Among those roaring their protests at this activity is Governor Jeb Bush of Florida, who three days after his brother's inauguration implored the new team to place a moratorium on deepwater wells in the eastern Gulf of Mexico, saying that "Florida's economy is based upon tourism and other activities that depend on a clean and healthy environment."
Right now the Interior Department is looking at 688 lease applications that piled up in the Clinton years for new offshore oil development in the Beaufort Sea, and from the Gulf of Alaska's Copper River Delta (perhaps the greatest remaining salmon fishery in the world), the Cook Inlet (flanked by the Katmai National Park and the Kenai Peninsula), Bristol Bay and the Chukchi Sea up by Point Hope, the entire coast of Alaska is in play.
At the national level the big environmental groups are focused entirely on the Arctic National Wildlife Refuge, which is indeed in peril. But they would be advised to learn the history of that very Refuge. It was originally set aside in 1957 by President Eisenhower. In the same package Ike's Interior Secretary, Fred Seaton, opened up 20 million acres of Arctic coastline to oil development.
There are local groups--from the Gwich'in trying to save the Refuge and the National Petroleum Reserve west of Prudhoe Bay, to the Inupiat Eskimos defending their whale hunting grounds against oil derricks in the Beaufort Sea, to the Northern Alaska Environmental Center in Fairbanks--taking on the oil companies' grand plan. They understand the stakes more clearly than the national green groups, with the laudable exception of Greenpeace.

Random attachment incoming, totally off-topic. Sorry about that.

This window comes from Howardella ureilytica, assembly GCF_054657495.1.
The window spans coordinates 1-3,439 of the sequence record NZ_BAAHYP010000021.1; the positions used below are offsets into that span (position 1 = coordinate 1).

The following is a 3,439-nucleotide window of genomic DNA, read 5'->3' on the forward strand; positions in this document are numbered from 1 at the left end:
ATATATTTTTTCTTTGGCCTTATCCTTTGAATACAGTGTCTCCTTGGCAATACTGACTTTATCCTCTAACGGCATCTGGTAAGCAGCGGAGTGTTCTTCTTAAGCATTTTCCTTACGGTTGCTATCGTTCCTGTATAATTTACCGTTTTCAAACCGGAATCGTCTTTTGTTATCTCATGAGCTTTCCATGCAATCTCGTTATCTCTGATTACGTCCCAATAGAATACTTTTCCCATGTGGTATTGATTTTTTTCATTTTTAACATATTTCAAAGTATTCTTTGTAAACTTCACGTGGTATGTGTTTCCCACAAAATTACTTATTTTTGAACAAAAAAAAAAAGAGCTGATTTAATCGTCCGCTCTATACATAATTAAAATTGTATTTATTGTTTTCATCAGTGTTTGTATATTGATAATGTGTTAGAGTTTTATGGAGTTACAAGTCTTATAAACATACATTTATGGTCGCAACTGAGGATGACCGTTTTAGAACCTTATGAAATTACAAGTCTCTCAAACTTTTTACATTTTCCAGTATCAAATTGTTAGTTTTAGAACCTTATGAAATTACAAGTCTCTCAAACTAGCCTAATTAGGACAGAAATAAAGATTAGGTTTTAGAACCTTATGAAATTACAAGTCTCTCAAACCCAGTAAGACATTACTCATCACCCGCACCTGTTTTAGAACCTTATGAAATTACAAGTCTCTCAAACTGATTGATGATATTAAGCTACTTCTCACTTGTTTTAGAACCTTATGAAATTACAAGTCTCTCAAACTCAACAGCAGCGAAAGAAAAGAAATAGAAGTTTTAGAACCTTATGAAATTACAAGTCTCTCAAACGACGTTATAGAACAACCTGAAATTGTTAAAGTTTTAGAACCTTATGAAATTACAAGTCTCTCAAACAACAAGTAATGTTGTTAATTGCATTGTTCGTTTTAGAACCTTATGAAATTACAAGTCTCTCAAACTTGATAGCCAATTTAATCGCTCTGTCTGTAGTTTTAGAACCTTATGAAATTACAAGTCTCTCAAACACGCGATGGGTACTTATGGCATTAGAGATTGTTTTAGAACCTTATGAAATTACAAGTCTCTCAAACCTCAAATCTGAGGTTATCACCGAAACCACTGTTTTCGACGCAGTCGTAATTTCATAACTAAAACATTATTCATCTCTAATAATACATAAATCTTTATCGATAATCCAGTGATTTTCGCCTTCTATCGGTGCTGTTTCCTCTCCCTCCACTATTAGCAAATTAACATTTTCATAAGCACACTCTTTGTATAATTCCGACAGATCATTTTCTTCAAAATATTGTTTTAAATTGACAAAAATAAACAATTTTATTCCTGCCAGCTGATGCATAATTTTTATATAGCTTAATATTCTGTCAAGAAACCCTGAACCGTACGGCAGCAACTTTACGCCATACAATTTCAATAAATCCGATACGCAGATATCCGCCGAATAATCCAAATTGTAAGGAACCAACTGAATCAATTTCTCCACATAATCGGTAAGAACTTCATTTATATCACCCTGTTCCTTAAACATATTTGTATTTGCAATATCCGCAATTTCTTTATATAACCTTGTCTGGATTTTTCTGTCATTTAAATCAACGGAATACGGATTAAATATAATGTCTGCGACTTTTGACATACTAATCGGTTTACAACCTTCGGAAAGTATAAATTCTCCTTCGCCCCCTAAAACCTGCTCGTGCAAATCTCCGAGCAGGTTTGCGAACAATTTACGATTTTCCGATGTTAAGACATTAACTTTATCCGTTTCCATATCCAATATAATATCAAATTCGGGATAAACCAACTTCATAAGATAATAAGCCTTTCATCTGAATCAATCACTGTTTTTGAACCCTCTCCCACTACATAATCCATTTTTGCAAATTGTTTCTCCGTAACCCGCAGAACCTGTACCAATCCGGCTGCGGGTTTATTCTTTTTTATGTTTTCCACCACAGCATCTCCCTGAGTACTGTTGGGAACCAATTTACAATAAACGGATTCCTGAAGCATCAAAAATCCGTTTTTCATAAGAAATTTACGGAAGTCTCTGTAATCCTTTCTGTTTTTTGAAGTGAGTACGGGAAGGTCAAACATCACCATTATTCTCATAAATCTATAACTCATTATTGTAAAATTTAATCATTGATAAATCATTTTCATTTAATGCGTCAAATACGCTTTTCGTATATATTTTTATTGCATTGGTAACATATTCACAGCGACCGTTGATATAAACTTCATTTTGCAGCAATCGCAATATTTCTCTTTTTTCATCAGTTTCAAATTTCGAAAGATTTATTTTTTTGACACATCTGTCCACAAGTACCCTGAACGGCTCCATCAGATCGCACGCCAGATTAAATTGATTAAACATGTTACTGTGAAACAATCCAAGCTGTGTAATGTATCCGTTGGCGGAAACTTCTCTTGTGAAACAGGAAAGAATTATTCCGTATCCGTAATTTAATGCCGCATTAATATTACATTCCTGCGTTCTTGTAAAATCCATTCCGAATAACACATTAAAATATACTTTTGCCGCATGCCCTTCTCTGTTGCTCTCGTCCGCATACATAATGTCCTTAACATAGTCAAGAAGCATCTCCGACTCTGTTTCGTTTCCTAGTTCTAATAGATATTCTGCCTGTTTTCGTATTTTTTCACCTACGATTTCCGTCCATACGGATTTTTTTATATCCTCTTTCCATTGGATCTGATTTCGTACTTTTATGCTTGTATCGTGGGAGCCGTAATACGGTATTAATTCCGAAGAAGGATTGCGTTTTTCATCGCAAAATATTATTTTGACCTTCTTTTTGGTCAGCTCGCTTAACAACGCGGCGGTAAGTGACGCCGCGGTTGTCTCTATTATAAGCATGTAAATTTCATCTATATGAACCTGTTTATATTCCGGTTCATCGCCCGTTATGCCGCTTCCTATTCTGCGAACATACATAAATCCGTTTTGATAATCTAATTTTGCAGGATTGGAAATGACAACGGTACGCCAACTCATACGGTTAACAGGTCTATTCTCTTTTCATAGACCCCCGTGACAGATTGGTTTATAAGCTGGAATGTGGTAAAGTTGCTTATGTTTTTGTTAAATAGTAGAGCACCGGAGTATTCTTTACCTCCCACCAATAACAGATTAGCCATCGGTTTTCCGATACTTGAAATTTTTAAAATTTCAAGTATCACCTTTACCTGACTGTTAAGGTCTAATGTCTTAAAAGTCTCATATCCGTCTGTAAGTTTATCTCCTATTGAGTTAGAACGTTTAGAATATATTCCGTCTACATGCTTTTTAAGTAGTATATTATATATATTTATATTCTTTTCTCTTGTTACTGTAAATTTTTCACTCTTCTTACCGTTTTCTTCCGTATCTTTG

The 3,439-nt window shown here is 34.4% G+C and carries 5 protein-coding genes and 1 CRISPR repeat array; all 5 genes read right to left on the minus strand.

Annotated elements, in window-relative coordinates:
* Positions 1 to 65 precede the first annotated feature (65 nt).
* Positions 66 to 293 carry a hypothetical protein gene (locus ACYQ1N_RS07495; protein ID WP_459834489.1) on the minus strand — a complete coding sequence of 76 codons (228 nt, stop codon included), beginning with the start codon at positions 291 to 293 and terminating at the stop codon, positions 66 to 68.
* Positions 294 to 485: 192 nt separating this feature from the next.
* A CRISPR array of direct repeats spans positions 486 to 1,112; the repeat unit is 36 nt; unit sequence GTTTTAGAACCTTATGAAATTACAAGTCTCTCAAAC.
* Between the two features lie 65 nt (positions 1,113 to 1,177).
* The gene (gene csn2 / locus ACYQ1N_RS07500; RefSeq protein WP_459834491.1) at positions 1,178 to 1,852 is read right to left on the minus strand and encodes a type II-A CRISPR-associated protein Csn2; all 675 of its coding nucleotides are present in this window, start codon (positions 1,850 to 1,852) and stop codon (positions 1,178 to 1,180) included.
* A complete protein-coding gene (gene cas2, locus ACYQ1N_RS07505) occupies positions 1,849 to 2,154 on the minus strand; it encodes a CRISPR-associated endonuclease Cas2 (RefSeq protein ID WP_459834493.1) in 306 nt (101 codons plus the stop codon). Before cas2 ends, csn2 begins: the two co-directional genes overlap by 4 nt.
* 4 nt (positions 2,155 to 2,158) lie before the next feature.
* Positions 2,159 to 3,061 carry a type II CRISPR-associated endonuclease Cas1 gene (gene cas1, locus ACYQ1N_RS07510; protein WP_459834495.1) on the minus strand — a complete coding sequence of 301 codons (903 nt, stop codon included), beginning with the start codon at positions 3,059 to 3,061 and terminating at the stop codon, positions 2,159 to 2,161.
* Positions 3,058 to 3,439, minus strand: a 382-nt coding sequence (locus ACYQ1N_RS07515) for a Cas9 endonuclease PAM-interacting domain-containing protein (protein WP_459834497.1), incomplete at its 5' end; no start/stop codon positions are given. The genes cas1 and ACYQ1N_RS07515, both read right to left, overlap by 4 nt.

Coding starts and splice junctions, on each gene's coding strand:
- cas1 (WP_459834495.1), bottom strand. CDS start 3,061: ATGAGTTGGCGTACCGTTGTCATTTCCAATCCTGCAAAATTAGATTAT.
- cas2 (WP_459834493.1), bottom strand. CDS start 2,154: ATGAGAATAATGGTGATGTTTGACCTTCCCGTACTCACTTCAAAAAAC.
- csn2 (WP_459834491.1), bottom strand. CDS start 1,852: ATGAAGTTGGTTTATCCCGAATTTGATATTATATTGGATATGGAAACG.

As for the Wilderness Society, National Audubon and the others, rapt in their fixation on the Refuge, they seem to be ceding without a fight the rest of the Alaska coast, the Gulf of Mexico and maybe even the Rocky Mountain front. Just listen to Deborah Williams, executive director of the lavishly funded Alaska Conservation Foundation. She recently journeyed to the Refuge with Lesley Stahl of CBS's 60 Minutes and vowed that not one oil rig would ever rise on the plains of the Refuge.
But at the same time Williams told the New York Times that she supports oil drilling in the National Petroleum Reserve, which is eight times as large and just as pristine as the Refuge, because "I drive a car and use petroleum products. We all have to be responsible and balanced." Williams, it should be added, was working for Bruce Babbitt at the Interior Department as his Alaska specialist when he OK'd test drilling in that very part of the Alaskan tundra.
His dream is an open northern border. But first, he must end southern poverty.
As proven by this pardon,
Two facts of life prevail:
The rich have got the money
And everything's for sale.
As the proverbial curtain rises on the Bush era in national politics, it's hard to know just how pessimistic progressives should be about the new President's aims and intentions. On a rhetorical level, we were greeted with an inaugural address that with a few minor adjustments could have been given by an incoming president of the NAACP. Look at the substance, however, and we find nominees at the Justice and Interior departments who could have been vetted by the John Birch Society, if not the Army of the Confederacy. The two warring sides of the Republican psyche were neatly illustrated recently at a dinner sponsored by the Philanthropy Roundtable at the Regency Hotel in New York, where two current stars of the Republican rubber-chicken circuit, Weekly Standard editor David Brooks and American Enterprise Institute "research scholar" and Olin fellow Dinesh D'Souza, held forth after a nicely Republican red-meat repast.